Return of the Witch
By Paula Brackston
After five years in the Summerlands, Gideon has gained his freedom. Elizabeth knows he will go straight for Tegan, and that she must protect the girl she had come to regard as her own daughter. In the time since she the dramatic night in Batchcombe woods, Tegan has traveled the world learning from all manner of witches, and she is no longer the awkward teenager and novice spellcaster she once was. However, her skills are no match for Gideon's dark, vengeful power, and he succeeds in capturing her. Will Elizabeth be able to find her? Will they be able to defeat their nemesis once and for all?
In a breathless journey that takes them through history, witch pursues warlock. Three people steeped in magic weave a new story, but not all will survive until the end.
As a massive fan of The Witch’s Daughter I was very excited to read this sequel and to read about the return of Elizabeth Hawksmith, or Bess. It has been a few years since I read The Witch’s Daughter so my knowledge of the characters was a bit sketchy but as I read The Return of The Witch bits and pieces came back to me.
I would say that The Return of the Witch would not work well as a stand-alone book and for those who haven’t read The Witch’s Daughter I would suggest you read that first and that you read no more of this review as it may contain spoilers.
The Return of the Witch begins with the words
For a moment the sounds of the forest were denied me, replaced by a supernatural silence, as if there was no air to calm the noises of the night-time. Bess has just made a painful return from the Summerlands. Most witches stay in the Summerlands once they arrive but she had to leave out of necessity as her nemesis Gideon had escaped.
Someone or something helped him. And Goddess knew that someone must be in possession of the most terribly powerful magic. With such an ally Gideon would be doubly dangerous.
When we left Tegan she was an awkward teenager and an apprentice hedge witch to Bess, a young girl unsure of her place in the world. Bess is surprised by the transformations in Tegan whilst she was away.
Tegan was transformed. The slight, awkward girl I had left behind had grown into a strong, beautiful, young woman.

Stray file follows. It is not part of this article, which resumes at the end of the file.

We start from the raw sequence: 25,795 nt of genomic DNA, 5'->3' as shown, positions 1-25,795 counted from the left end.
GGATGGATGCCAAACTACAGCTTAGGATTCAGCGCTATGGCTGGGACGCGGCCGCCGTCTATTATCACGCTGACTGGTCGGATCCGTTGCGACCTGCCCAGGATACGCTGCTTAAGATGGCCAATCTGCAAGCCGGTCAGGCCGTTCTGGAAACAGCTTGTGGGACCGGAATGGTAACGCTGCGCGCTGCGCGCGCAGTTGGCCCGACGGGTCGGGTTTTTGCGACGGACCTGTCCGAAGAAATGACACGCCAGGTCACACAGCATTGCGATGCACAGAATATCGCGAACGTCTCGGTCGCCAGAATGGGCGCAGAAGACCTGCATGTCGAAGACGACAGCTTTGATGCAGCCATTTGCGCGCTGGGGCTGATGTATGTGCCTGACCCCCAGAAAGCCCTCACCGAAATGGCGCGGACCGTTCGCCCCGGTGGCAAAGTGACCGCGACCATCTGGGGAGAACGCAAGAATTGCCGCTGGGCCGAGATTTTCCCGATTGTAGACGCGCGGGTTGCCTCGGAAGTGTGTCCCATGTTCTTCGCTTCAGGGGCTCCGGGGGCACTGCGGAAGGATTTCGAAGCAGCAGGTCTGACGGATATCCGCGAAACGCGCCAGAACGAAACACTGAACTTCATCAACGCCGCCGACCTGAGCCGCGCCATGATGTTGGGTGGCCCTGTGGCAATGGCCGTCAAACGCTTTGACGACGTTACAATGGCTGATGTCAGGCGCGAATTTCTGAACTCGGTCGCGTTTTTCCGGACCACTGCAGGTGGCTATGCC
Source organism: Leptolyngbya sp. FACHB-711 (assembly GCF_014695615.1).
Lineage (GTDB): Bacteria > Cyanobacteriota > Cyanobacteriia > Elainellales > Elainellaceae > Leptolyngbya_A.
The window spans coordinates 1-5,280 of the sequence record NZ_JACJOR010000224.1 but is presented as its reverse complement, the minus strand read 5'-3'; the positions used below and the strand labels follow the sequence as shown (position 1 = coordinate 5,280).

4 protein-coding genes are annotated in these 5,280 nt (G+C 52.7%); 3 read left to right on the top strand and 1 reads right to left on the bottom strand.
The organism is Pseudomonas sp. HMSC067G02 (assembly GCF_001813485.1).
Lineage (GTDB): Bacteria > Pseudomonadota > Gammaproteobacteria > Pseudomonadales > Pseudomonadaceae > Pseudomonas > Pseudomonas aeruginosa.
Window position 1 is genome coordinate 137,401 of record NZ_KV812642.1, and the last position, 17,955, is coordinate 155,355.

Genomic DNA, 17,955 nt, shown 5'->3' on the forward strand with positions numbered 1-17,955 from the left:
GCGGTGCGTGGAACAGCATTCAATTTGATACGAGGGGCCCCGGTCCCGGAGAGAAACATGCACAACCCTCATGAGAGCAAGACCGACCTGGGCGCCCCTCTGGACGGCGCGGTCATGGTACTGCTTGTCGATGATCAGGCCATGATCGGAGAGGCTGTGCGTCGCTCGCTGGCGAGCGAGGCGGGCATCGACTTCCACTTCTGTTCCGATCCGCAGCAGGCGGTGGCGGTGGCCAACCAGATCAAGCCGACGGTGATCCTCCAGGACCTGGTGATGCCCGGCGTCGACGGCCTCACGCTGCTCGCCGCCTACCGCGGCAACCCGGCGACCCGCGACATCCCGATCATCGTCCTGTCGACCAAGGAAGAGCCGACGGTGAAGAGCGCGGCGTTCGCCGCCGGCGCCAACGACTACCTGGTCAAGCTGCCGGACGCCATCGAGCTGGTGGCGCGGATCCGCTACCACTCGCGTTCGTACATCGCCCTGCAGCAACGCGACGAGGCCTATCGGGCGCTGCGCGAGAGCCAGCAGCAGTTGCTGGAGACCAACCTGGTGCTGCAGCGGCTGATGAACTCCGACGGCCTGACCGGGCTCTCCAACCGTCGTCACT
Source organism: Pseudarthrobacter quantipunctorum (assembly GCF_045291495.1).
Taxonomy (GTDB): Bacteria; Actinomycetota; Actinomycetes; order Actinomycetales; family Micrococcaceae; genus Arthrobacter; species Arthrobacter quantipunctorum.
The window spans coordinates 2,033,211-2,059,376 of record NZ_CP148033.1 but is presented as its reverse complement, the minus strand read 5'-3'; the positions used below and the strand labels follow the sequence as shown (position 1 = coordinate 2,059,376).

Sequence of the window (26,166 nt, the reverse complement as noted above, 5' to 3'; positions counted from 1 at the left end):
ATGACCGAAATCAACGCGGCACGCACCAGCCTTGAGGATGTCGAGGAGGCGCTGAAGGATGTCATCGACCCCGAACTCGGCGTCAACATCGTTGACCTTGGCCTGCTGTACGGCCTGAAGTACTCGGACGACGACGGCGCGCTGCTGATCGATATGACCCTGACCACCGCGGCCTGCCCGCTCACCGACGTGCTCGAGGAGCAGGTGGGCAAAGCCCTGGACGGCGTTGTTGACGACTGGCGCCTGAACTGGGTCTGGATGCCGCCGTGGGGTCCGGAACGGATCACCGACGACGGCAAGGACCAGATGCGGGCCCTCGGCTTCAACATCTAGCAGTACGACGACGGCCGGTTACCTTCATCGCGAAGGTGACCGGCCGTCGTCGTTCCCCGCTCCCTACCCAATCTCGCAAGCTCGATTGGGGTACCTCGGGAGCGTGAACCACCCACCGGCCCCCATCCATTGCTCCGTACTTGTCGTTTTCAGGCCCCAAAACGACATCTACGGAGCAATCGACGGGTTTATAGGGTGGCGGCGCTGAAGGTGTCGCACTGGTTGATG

Out of necessity Bess has lead a solitary existence and has not let anyone close to her until she met Tegan.
“Throughout my abnormally long existence I had become adept at parrying awkward questions and at maintaining a distance from the society in which I lived. It had not always been easy, but it was necessary. Immortality has its price, and the greater part of that is isolation. Indeed, it was only Tegan, I believe, who had ever truly breeched the barriers I had placed about myself and ended the gnawing loneliness I had become accustomed to enduring for centuries.”
In Bess’ absence Tegan has been traveling the world trying to learn more about different ways of practicing witchcraft in different cultures and traditions. She studied with shamans in Siberia and a hoodoo priest in Louisiana.
Bess is pleased to see all that Tegan has accomplished and Tegan is exceptionally pleased to have Bess back with her but their reunion is tinged by the knowledge of Gideon’s escape and their belief that he is going to come after Bess and Tegan in order to get his revenge.
Bess and Tegan are on the lookout for Gideon and take measure to protect themselves but unfortunately those measures fail and Tegan is taking.
The room stank, an acrid, musty smell that filled the air, making me gag. Tegan was gone. Not simply gone from the room, or the house, but taken away. I knew it. I could feel it.
Bess swears to find her but in order to do so she must follow her to a different time and in order to do so she needs the help of a time stepper by the name of Erasmus. Erasmus is an interesting character not just because of his abilities as a time stepper but also because of his talents as a bookbinder.
Time stepping is a difficult and dangerous business so she needs to convince Erasmus that she has a good reason.
“I search for Tegan, apprentice hedge witch, lithe, young, fair, of good heart and shining soul, possessed of pure magic. Taken against her own will by the Warlock Gideon Masters, a man of dark deceit, evil intent, and cruel spirits, who means her great harm. I believe her life and soul to be in peril. He has taken her back through the years in their hundreds, a time of civil war and famine, when the country gnawed at its very being, and men, women and children were lost to the lofty plans of great men. I have sought help and divination from the faerie folk. They see her there. They see her in a land with no king.”
I enjoyed this book as much as I remember enjoying The Witch’s Daughter and I will be recommending it to others.
Our Final Rating...
Read & Shared 11 Times.